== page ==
Kinder Morgan (NYSE:KMI) is very popular with investors because it generates a boatload of cash flow each year due to the fee-based nature of the bulk of its asset base. Those fees provide tremendous strength amid the current stormy conditions of the energy market, evidenced by the relatively stable cash flow the company generated over the past two years. That said, as good as Kinder Morgan is, its Canadian rival, Enbridge (NYSE:ENB), is even better. Here's why investors should check out the Canadian energy infrastructure giant.
The transformational transaction
Enbridge recently announced that it was acquiring Spectra Energy (NYSE:SE) in an all-stock deal valued at $28 billion. Doing so will vault the pro forma company well past Kinder Morgan in size making it the largest energy infrastructure company in North America. More importantly, it will diversify Enbridge's earnings so that it will become much more balanced between liquids and natural gas, which will supply 49% and 47%, respectively, of EBITDA going forward. Contrast that with Kinder Morgan, where natural gas supplies 57% of EBITDA.
Furthermore, 96% of the company's pro forma cash flow comes from stable cost-of-service, take-or-pay, or fee-based contracts. Contrast this with Kinder Morgan where fees support 91% of its cash flow. Meanwhile, less than 5% of Enbridge's cash flow has exposure to commodity prices, while 9% of Kinder Morgan's cash flow is either commodity-based or hedged cash flow. While Kinder Morgan's direct exposure is minor, it is one reason why its distributable cash flow per share declined from $2.14 last year to a projection of $2.10 in 2016.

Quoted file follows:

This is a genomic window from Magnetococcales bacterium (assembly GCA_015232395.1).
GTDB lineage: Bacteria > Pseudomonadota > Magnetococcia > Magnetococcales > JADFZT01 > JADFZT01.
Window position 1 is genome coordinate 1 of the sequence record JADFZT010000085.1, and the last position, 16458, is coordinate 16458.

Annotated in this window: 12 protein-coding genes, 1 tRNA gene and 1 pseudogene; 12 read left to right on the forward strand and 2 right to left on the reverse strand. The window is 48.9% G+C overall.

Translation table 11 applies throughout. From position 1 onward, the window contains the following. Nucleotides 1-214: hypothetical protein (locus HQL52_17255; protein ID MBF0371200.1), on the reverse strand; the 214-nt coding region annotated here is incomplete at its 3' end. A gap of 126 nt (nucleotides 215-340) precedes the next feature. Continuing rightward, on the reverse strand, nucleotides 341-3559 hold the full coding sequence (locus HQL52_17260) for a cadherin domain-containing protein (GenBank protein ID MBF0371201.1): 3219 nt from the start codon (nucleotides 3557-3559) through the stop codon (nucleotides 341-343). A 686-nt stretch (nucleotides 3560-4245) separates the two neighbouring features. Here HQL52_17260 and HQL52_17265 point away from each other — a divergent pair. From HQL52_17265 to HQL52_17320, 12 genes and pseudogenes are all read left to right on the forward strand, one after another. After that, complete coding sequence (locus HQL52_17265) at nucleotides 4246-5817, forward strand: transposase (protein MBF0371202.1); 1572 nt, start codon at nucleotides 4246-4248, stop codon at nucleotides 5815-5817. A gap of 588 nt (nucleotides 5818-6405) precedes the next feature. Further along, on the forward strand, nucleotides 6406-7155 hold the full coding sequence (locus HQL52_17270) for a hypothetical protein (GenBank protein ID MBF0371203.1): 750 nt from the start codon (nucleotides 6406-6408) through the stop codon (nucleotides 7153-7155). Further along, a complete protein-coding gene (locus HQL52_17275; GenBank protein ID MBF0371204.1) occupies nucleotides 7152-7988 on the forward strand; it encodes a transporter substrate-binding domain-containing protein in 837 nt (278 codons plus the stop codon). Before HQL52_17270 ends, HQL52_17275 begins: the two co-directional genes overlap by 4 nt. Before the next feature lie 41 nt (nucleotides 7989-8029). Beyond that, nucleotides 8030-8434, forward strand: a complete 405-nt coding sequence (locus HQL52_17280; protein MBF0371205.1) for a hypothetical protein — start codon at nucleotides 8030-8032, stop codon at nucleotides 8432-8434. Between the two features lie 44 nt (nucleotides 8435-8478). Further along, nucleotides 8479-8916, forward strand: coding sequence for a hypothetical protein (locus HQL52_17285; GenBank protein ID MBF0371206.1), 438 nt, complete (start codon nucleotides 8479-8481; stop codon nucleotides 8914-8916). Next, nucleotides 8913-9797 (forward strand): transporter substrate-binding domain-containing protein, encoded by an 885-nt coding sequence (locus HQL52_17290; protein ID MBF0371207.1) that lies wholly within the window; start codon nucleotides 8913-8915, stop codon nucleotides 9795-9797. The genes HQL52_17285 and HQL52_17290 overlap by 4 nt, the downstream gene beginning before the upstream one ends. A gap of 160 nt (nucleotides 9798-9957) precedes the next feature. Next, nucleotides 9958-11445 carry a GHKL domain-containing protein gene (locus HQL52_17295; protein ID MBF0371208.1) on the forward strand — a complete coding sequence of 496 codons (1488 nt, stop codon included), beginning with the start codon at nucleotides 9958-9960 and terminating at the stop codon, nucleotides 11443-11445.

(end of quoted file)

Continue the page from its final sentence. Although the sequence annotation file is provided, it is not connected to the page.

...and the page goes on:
What sets Enbridge apart is its unmatched growth. By combining its growth project backlog with Spectra Energy's, it boasts an industry-leading $20 billion in projects currently under development compared to $13.5 billion at Kinder Morgan. Enbridge intends to fund the bulk of the backlog through internally generated cash flow, planned asset monetizations, and joint venture contributions. Because of that, it foresees no need to access the equity market to complete its current project backlog.
Enbridge's backlog supports its projections that it will grow its available cash flow from operations by 12% to 14% through 2019. As a result, the company has high visibility to grow its dividend by 10% to 12% through 2024, including an anticipated 15% increase in 2017. Contrast this with Kinder Morgan, which cut its dividend 75% last year and plans to keep its payout flat until it gets its leverage under control. Based on current projections, dividend growth in 2017 is questionable.
In addition to the growth Enbridge already has in development, the company has another $37 billion of future projects to support continued expansion over the next decade. While these projects span all six Enbridge's segments, what differentiates it from Kinder Morgan is the growth potential of its renewable power segment. Not only does Enbridge currently have 1,800 MW of renewable generation capacity already in service, but it has nearly C$10 billion in growth projects under development. These projects consist of offshore wind farms in Europe, transmission lines, and other renewable developments. There's an enormous amount of growth potential in the renewable sector given the global shift away from fossil fuels, which gives Enbridge a nearly endless supply of opportunities in the years ahead.
Enbridge believes that its acquisition of Spectra Energy pushes it over the top to become the must own energy infrastructure stock in the sector. The numbers certainly stand out, with the largest in the group by size and the most growth potential both in the absolute value of its current project backlog as well as projections for double-digit cash flow and dividend growth for the next several years. Needless to say, investors who are interested in Kinder Morgan should check out what Enbridge has to offer.